- Calypso Magnolia: The Crosscurrents of Caribbean and Southern Literature by John Wharton Lowe
Constructing the South through a circum-Caribbean lens, John Lowe’s Calypso Magnolia calls us to expand our definitions of the South and Southern literature in much the same way that scholars such as Michael Bibler, R. Scott Heath, and others proposed in “Adjust Your Maps: Manifestos from, for, and about United States Southern Studies” in a recent issue of PMLA. Lowe’s study is “mindful of the complex history that has shaped and reshaped the circum-Caribbean and how the invention of national units has obscured a conception of a cultural and geographical region,” and he highlights the crosscurrents that bind the Caribbean, southern United States, and Mexico together in one contiguous region made up of varying [End Page 331] intersecting cultures (7). To trace this “complex history,” Lowe examines a wide range of texts spanning almost two hundred years and multiple geographic locales.
Through discussion of the “tropical sublime,” Lowe highlights the ways that writers from the contiguous U. S. Southern states wrote about their experiences and encounters with the Caribbean and Mexico during the Mexican-American War and its aftermath. Serving as a crucial event in regards to the relationship between the circum-Caribbean and the U. S. South, the Mexican-American War provided the nation with texts that presented Mexico and the Caribbean as “feminized in order to be ‘taken’ by her northern lover, the United States” in order to expand plantation slavery into new regions (21). The intersections with Southern ports, particularly New Orleans and its Spanish and French cultural history, prepared soldiers for their experiences during the war in Mexico and beyond. In his examination of Raphael Semmes’s and Arthur Manigault’s military/travel memoirs during the Mexican-American War and William Clark Falkner’s The Spanish Heroine (1851), Lowe shows how the war exposed Southerners to Caribbean culture. Semmes, Manigault, and Falkner all present the Caribbean and Mexico as spaces that must be tamed and “civilized”; however, as Lowe points out, the war also led to “a massive intercultural dialectic” between the regions (56). This is the most important aspect that leads us to an understanding of what Lowe terms the “South of the South,” an exchange of cultures across constructed nationalistic boundaries.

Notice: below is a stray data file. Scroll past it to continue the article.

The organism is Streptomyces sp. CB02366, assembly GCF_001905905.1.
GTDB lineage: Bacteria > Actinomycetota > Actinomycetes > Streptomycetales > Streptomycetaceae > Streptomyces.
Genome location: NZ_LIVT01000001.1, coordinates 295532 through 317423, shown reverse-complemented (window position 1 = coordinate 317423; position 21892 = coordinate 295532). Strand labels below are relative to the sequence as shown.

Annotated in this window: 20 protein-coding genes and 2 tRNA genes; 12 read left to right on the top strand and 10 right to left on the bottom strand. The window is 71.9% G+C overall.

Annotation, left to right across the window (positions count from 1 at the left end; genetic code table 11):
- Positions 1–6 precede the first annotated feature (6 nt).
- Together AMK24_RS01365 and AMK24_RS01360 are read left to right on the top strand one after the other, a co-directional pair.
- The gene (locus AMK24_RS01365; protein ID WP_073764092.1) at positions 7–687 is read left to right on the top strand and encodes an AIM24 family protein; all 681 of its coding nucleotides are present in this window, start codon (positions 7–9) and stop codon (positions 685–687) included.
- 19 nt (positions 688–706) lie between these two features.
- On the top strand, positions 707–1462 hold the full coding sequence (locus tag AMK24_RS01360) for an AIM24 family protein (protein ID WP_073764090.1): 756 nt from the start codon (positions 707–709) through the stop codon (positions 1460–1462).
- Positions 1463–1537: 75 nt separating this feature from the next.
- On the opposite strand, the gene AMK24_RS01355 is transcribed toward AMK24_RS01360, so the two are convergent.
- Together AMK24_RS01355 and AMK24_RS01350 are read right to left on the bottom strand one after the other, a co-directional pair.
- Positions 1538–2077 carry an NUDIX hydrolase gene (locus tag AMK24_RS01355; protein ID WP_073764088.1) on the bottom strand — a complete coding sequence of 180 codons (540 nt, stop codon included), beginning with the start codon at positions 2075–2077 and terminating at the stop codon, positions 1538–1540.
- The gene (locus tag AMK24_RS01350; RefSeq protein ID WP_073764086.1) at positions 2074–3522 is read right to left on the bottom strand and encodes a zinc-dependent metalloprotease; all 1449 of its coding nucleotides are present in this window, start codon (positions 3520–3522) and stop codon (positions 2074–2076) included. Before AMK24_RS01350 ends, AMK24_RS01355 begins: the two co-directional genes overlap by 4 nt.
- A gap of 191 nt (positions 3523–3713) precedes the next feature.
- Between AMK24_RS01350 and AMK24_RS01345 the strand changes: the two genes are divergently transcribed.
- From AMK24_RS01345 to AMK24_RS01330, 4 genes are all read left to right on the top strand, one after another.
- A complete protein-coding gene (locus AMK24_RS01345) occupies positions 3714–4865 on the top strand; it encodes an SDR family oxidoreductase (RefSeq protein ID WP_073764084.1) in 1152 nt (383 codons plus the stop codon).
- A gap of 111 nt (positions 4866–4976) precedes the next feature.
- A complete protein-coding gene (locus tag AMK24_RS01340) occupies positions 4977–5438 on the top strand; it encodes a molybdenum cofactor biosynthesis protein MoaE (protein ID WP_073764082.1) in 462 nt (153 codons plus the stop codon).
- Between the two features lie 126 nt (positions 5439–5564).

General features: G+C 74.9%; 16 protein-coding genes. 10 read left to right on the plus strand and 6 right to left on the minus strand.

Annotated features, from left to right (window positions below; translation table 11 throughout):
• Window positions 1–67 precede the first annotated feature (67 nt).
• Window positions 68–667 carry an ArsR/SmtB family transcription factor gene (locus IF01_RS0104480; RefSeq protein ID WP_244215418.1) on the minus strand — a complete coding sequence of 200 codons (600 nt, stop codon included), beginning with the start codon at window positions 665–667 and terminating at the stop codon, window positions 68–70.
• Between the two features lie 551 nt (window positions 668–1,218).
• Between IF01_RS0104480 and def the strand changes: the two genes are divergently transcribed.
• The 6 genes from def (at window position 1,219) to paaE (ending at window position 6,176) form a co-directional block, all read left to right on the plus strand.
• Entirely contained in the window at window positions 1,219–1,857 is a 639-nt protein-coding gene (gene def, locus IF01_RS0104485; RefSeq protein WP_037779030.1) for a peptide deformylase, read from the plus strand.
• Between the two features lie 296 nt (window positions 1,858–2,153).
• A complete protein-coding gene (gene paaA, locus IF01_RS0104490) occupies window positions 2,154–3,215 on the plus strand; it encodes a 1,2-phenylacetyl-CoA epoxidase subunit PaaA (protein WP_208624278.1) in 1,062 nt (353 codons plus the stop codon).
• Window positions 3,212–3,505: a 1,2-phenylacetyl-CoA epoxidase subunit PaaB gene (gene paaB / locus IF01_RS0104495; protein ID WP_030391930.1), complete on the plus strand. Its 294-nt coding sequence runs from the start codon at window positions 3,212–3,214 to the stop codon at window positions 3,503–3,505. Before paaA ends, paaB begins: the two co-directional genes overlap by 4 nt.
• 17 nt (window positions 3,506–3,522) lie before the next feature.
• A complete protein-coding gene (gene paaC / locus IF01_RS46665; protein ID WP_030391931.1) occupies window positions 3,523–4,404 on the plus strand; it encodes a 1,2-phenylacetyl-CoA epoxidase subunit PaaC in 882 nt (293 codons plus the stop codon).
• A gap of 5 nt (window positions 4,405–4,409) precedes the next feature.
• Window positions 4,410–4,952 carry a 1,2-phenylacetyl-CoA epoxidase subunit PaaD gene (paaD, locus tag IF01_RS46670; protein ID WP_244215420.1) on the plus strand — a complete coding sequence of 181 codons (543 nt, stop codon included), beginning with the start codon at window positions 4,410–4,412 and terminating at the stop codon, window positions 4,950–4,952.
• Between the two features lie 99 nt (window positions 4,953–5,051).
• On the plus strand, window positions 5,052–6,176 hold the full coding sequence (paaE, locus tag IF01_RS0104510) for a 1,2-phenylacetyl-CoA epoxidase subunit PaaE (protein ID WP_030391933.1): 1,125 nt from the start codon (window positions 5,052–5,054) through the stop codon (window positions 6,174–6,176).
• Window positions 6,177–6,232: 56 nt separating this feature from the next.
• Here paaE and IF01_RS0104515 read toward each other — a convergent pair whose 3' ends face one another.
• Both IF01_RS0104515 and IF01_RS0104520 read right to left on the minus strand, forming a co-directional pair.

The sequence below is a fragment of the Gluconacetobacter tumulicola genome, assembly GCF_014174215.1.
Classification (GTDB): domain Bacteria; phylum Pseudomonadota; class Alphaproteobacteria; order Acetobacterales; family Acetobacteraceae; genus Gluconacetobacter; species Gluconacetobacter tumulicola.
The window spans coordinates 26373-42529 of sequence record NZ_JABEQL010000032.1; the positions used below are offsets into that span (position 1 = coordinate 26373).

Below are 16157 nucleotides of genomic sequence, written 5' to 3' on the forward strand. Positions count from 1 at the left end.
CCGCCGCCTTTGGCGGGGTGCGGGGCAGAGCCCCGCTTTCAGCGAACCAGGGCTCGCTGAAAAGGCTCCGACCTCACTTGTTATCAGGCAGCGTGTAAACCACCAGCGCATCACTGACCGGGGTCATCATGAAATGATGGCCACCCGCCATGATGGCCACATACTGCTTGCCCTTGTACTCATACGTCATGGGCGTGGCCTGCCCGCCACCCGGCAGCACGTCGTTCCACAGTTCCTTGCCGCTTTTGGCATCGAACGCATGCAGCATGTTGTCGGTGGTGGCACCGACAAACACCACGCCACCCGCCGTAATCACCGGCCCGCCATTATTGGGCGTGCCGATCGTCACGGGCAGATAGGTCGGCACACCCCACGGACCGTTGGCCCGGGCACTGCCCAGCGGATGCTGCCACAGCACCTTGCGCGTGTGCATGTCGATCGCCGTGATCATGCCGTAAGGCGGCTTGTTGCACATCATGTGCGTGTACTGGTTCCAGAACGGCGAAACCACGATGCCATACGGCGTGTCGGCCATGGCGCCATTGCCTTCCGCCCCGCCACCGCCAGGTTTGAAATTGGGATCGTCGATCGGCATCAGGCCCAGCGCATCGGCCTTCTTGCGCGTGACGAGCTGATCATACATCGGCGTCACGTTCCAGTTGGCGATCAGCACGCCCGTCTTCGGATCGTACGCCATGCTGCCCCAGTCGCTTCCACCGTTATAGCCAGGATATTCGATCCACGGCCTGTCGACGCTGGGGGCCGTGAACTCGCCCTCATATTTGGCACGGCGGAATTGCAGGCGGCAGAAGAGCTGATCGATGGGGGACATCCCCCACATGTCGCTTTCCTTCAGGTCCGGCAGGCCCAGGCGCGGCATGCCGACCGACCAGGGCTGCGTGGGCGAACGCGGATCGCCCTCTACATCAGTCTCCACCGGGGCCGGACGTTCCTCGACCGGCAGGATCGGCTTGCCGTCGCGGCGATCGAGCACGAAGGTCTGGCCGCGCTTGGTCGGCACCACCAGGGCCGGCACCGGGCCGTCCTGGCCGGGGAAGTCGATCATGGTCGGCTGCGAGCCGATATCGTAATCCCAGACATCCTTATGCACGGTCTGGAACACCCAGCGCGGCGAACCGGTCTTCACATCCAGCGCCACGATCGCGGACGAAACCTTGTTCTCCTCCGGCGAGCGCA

During the nineteenth century, Cuba, an island only about ninety miles off the coast of Florida, had long existed as a site where Southern slaveholders and others sought to extend the boundaries of the United States. Thomas Jefferson even claimed that it would make a great addition to the nation. However, the island also served as a space for possible revolution and insurrection against racial injustice and the institution of slavery. As such, Lowe explores these two aspects in regards to the “Cuban imaginary” by looking at Lucy Holcomb Pickens’s 1854 novel The Free Flag of Cuba and Martin Delany’s 1859 serialized novel Blake; or, the Huts of America: A Tale of the Mississippi Valley, the Southern United States, and Cuba. Deftly, Lowe uses Pickens’s and Delany’s novels to highlight the historical milieu leading up to the Civil War and to show how even someone like Delany can fall prey to becoming a colonizer. However, this does not diminish the fact that Delany’s text worked as a plow to plant the seeds of revolt in the South through its hemispheric representations of slavery.
While the nineteenth century saw Cuba as a space for expansion and/or revolution, Lowe concludes Calypso Magnolia with an examination of twentieth- and twenty-first-century Cuban American writers such as Virgil Suarez, Roberto Fernández, Gustavo Pérez Firmat, Christina García, and others as they seek to reconstruct Cuba as a homeland while living in exile. Here, Lowe looks at the works in relation to the sentiment of the “lost cause” that U. S. Southerners had after the Civil War, and well into the twentieth century. Like the U. S. South, texts by authors...